heirloom produce heirloom produce

African runner peanuts were once a defining flavor of the South, memorialized in songs, peanut fritters, peanut soup and in Charleston's signature candy, the peanut-and-molasses groundnut cake. But by the 1930s the nuts had all but disappeared. Courtesy of Brian Ward hide caption

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Courtesy of Brian Ward

Amigo Bob Cantisano and his partners believe these chestnuts come from a Marron de Lyon tree, originally from France. He thinks the tree was one of many varieties of fruit, grape and nut plants introduced into California by Felix Gillet, a French nurseryman, in the late 1800s. Lisa Morehouse/KQED hide caption

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Lisa Morehouse/KQED

A selection of heirloom potatoes, including Red Erik, Snowball, Cariboo, Purple Peruvian, Caribe and French Red. A sociologist says we value these "edible memories" as a way to connect to the past and try and secure the future of food production. David Cavagnaro/Corbis hide caption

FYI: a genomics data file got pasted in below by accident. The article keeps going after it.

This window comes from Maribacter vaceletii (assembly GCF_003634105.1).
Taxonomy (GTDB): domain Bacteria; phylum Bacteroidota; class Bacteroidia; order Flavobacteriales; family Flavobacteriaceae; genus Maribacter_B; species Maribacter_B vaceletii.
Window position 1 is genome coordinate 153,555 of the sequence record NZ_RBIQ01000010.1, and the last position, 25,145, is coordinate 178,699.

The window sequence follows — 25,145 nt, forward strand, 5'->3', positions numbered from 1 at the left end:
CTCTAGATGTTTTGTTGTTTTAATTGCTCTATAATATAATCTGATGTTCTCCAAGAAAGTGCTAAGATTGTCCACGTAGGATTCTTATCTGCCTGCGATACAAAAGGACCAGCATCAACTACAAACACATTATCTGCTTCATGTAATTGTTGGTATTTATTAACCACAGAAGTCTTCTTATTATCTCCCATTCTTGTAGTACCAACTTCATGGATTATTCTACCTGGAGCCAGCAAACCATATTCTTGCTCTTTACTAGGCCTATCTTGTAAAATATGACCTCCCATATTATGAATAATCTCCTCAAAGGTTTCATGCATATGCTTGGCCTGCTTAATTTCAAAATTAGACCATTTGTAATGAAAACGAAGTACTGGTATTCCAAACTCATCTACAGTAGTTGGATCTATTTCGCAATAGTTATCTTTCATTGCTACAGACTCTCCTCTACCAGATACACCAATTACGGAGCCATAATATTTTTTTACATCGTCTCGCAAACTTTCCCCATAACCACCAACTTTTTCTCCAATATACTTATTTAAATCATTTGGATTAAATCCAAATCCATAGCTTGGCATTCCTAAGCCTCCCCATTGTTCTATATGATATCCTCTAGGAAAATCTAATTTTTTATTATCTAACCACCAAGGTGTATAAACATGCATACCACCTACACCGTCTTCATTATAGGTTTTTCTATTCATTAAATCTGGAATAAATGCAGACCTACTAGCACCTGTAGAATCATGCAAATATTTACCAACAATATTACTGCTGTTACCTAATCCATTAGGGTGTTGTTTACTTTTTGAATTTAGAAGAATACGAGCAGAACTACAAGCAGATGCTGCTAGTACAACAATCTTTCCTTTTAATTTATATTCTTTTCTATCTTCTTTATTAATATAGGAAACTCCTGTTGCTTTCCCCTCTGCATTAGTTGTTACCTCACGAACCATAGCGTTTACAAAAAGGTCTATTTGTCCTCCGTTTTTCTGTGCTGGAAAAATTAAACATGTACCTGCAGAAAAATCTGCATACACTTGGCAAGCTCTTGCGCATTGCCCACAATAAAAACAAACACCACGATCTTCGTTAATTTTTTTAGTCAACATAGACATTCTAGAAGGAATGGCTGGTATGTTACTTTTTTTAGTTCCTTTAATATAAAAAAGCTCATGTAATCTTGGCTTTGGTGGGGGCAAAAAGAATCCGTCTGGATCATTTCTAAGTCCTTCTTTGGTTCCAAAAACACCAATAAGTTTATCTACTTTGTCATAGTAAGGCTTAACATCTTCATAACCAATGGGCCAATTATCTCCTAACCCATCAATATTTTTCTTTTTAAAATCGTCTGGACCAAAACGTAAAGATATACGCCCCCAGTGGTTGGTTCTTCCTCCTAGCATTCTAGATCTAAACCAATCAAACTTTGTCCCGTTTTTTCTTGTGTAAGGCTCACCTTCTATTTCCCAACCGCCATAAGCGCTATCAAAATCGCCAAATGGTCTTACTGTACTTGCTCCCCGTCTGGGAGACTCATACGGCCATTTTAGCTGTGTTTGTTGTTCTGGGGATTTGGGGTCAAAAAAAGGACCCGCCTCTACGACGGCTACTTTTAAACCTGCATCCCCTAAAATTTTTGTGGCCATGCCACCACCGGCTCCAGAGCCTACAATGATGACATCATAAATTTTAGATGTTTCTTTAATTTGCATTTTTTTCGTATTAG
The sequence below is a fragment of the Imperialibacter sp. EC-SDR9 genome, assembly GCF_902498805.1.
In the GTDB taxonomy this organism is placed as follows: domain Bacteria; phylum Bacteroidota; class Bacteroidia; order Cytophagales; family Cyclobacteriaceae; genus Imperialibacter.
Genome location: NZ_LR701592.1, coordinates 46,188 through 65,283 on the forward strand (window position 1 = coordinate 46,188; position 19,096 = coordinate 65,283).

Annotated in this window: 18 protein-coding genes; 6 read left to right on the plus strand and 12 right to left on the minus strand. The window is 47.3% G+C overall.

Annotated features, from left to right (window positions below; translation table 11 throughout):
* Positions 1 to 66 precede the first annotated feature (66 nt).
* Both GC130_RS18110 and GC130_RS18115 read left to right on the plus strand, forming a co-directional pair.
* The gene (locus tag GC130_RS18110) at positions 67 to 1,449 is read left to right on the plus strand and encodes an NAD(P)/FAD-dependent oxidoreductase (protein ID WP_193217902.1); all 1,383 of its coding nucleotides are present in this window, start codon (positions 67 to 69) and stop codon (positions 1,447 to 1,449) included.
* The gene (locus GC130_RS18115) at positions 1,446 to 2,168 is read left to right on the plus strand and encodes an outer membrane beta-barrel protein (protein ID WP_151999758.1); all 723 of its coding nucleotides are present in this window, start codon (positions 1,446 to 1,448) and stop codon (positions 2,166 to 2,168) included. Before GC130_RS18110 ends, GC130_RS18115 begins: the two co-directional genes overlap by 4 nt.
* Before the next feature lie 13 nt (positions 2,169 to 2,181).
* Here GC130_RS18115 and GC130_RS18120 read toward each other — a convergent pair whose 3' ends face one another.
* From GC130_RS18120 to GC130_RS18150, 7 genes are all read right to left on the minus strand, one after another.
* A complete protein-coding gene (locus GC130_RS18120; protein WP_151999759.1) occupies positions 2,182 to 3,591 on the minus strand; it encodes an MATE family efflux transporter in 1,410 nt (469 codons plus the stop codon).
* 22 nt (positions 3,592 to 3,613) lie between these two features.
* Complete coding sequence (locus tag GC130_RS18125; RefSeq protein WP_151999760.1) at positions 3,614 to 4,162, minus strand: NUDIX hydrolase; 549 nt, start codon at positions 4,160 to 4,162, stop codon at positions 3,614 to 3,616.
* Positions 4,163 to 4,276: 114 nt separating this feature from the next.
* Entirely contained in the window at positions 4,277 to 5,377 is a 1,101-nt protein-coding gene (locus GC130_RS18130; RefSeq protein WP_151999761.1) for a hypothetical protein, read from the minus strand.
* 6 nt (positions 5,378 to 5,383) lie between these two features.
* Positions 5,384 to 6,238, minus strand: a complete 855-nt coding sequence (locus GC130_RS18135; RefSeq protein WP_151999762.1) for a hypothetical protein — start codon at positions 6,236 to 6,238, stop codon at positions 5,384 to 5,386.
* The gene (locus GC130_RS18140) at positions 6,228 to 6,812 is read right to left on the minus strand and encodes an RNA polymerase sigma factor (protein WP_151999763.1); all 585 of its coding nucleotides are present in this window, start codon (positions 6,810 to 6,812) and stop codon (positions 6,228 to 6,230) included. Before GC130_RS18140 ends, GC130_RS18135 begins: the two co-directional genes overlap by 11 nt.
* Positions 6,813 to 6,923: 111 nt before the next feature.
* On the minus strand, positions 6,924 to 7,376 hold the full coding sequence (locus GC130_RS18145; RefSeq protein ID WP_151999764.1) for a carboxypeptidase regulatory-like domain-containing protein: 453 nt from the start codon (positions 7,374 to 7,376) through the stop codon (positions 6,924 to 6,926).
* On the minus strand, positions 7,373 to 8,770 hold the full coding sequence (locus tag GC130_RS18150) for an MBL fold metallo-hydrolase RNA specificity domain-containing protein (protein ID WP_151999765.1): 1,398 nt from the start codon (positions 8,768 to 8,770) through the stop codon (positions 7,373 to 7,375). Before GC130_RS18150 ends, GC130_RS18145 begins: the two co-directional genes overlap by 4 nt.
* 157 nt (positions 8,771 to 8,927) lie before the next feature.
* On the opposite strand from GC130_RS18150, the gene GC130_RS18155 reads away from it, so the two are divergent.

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David Cavagnaro/Corbis

Nat Bradford holds a Bradford watermelon, known for its sweet, fragrant red flesh. The melon was created by Bradford's forefathers around 1840 and was once one of the most important and coveted melons of the South. Heather Grilliot/Courtesy of Bradford Watermelons hide caption

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Heather Grilliot/Courtesy of Bradford Watermelons